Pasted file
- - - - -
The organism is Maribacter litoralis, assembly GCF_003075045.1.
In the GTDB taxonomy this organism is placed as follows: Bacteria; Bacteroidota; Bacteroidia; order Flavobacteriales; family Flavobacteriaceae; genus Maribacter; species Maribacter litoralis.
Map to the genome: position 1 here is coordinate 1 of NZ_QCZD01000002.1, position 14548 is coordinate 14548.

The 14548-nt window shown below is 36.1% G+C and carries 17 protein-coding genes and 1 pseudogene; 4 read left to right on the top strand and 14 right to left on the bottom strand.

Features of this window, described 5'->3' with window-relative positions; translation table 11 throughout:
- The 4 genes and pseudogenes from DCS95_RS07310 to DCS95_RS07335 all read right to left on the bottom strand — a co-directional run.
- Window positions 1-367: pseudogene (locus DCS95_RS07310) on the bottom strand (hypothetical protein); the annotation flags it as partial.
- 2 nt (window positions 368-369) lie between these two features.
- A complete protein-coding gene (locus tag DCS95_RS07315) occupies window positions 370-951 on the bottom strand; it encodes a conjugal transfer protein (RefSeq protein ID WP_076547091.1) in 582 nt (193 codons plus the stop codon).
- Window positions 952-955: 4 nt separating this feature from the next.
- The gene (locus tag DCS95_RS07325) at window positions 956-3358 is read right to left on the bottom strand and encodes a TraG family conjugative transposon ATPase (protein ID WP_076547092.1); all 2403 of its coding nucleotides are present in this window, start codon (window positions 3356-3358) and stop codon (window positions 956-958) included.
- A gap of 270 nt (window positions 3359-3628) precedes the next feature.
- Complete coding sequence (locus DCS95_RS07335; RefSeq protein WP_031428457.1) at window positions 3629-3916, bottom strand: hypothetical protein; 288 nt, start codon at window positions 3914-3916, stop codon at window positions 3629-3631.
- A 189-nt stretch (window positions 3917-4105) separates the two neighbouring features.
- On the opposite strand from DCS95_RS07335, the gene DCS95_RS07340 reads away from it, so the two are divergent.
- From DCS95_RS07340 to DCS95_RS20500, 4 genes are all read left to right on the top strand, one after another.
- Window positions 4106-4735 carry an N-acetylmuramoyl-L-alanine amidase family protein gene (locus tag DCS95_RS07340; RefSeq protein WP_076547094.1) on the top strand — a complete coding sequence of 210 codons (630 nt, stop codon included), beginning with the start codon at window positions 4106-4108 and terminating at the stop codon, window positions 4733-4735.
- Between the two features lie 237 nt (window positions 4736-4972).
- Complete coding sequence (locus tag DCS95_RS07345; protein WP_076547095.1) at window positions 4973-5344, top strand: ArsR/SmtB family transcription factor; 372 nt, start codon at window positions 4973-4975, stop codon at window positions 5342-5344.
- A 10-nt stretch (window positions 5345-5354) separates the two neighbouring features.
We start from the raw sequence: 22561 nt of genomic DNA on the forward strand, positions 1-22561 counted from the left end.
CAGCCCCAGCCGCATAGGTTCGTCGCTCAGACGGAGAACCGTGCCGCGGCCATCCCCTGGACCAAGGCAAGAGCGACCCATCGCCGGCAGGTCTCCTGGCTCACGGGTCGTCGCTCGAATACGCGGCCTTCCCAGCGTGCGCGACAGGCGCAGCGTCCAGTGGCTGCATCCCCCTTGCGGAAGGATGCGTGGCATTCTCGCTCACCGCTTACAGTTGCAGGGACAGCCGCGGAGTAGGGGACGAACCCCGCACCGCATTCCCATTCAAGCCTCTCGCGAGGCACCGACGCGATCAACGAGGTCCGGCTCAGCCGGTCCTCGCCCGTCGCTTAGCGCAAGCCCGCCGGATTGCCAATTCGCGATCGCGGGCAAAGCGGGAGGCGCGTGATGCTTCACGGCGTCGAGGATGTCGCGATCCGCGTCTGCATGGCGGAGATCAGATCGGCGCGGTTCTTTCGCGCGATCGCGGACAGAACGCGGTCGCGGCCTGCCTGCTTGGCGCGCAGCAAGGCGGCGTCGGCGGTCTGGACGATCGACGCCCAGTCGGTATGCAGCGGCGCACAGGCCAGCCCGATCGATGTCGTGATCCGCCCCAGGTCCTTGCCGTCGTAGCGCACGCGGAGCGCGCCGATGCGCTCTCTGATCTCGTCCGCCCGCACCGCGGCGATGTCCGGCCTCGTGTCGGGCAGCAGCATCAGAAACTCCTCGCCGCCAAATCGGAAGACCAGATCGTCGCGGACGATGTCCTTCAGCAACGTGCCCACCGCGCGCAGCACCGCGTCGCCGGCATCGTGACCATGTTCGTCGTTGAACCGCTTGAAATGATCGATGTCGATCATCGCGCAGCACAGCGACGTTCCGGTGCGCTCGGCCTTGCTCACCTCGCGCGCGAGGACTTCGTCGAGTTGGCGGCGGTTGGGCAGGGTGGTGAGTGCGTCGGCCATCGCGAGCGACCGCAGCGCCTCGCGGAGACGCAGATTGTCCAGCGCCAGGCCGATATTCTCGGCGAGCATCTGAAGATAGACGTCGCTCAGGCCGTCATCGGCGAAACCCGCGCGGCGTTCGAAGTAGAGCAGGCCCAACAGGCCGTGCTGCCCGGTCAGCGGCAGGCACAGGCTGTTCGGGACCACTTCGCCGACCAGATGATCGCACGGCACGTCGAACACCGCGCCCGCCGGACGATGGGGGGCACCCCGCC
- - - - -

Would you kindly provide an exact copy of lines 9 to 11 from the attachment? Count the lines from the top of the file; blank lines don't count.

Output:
- A complete protein-coding gene (locus tag DCS95_RS07315) occupies window positions 370-951 on the bottom strand; it encodes a conjugal transfer protein (RefSeq protein ID WP_076547091.1) in 582 nt (193 codons plus the stop codon).
- Window positions 952-955: 4 nt separating this feature from the next.
- The gene (locus tag DCS95_RS07325) at window positions 956-3358 is read right to left on the bottom strand and encodes a TraG family conjugative transposon ATPase (protein ID WP_076547092.1); all 2403 of its coding nucleotides are present in this window, start codon (window positions 3356-3358) and stop codon (window positions 956-958) included.